Cabin Fever at Forth Valley Royal Hospital
A touch of ‘cabin fever’ has broken out at Forth Valley Royal Hospital in the shape of a huge wooden shed. Situated in the atrium, the four metre by three metre structure is the brainchild of NHS Forth Valley’s artist in residence Lindsay Perth, and has been designed to showcase some of her art work. It’s also hoped to be used for creative workshops with patients and the public.
The cabin has been specially designed so that it can be assembled and dismantled easily. An internal partition has been added to keep space dark for brighter projection and TV monitor installations. The first showing, which will run until the end of July 2013, is ‘Duplicity’ which will feature collected clips of two TV presenters silently keeping eye contact with the audience while their co-host speaks. The result is a series of head tilts, knowing smiles and mild flirtations, which Lindsay describes as ‘unnerving’. She explained:
It’s been quite a process to get this structure built to suit the varying purposes which I need. But I can’t deny I’m pretty excited about the way its aesthetic qualities combine with its functionality. Seeing it in the hospital’s atrium will no doubt arouse the curiosity of patients, staff and visitors alike, but that’s exactly the effect I am hoping for – that people will peek in and enjoy!”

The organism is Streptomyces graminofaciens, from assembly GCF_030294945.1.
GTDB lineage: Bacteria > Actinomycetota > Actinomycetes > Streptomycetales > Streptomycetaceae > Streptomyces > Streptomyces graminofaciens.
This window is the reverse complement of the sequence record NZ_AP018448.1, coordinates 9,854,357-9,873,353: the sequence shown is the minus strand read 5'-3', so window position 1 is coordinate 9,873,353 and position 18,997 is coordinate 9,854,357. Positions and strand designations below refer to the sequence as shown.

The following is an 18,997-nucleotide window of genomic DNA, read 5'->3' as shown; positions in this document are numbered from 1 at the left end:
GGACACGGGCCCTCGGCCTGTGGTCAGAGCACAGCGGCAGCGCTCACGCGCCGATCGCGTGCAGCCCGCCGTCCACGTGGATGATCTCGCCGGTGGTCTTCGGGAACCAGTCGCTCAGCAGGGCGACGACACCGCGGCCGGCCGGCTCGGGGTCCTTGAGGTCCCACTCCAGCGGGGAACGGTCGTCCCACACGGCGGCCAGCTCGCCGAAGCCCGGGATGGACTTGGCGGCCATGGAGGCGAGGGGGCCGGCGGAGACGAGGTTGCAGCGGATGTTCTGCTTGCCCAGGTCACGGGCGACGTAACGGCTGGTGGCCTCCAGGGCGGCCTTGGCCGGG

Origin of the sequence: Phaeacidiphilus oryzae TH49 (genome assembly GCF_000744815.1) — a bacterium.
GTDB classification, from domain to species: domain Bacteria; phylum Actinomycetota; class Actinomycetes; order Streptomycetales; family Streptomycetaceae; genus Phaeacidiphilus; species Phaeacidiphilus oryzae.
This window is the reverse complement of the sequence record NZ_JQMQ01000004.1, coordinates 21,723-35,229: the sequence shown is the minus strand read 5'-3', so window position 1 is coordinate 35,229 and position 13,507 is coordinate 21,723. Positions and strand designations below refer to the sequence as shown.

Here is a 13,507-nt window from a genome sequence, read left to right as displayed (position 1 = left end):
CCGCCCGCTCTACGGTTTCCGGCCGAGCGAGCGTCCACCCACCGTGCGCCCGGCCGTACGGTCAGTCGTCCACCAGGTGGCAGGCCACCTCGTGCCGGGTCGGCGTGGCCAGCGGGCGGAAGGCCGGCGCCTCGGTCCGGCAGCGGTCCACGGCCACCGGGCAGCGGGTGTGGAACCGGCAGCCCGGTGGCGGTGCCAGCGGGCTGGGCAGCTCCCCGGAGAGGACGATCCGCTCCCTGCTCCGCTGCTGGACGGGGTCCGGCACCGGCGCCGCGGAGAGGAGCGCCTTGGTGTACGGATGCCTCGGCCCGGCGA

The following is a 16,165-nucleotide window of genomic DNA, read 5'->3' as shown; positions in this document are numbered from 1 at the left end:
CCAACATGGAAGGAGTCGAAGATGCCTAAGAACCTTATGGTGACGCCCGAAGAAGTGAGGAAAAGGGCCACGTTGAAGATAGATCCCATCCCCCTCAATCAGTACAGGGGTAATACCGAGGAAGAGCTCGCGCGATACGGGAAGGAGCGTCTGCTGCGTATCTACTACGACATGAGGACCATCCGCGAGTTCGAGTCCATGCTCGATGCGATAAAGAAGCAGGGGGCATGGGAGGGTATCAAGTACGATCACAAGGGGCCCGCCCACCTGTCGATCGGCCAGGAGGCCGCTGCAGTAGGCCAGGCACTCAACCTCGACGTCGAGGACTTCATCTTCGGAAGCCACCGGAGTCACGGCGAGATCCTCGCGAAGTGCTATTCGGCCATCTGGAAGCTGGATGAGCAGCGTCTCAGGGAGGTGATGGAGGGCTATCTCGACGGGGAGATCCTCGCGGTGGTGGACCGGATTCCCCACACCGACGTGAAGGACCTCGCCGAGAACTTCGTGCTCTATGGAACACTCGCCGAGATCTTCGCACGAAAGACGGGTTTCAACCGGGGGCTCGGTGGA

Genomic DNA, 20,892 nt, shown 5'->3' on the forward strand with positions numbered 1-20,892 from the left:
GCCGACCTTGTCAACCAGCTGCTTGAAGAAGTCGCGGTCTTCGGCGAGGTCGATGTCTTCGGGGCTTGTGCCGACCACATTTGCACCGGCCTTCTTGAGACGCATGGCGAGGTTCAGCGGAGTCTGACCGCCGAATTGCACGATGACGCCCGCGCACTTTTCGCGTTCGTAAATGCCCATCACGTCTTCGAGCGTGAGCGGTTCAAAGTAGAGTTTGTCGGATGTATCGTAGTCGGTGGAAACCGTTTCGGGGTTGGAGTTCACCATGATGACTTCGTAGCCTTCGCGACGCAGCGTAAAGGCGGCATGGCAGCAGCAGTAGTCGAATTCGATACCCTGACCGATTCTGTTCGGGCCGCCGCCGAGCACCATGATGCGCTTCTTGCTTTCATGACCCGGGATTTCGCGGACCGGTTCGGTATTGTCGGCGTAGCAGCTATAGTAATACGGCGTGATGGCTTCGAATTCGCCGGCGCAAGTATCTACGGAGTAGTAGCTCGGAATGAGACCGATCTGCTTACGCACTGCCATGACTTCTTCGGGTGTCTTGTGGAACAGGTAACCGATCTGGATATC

The August feature is dubbed ‘Kansas’ and takes the iconic and beloved fantasy film The Wizard of Oz as its theme. However, it disturbs it by removing the celebrated soundtrack and replacing it with the unrefined vocal attempts of the artist.
NHS Forth Valley’s Arts and Wellbeing Co-ordinator Babs McCool believes the cabin will become a huge talking point:
Putting this little gallery in the atrium over the summer will let patients and visitors see the film and media side of Lindsay Perth’s work. The three cabin projects are all based on Lindsay’s interest in memory and how we all experience, hold and shape our memories in constructing our lives and ourselves. The last stage of this Scotland-based Canadian artist’s two year residency with NHS Forth Valley, funded by Creative Scotland and Clackmannanshire Council, namely the art cabin, should be well worth a visit.”
The programme will also feature 60 photomontages known as ‘A Sense of Someplace’ which are the result of a collaboration between Lindsay Perth and clients of the mental health resource centre at Clackmannanshire Community Healthcare Centre and members of the mental health support organisation Reach Out with Arts in Mind in Alloa. Later in the year, at the end of September 2013, the art cabin will be relocated outside the hospital on the concourse and four single screen films will be shown.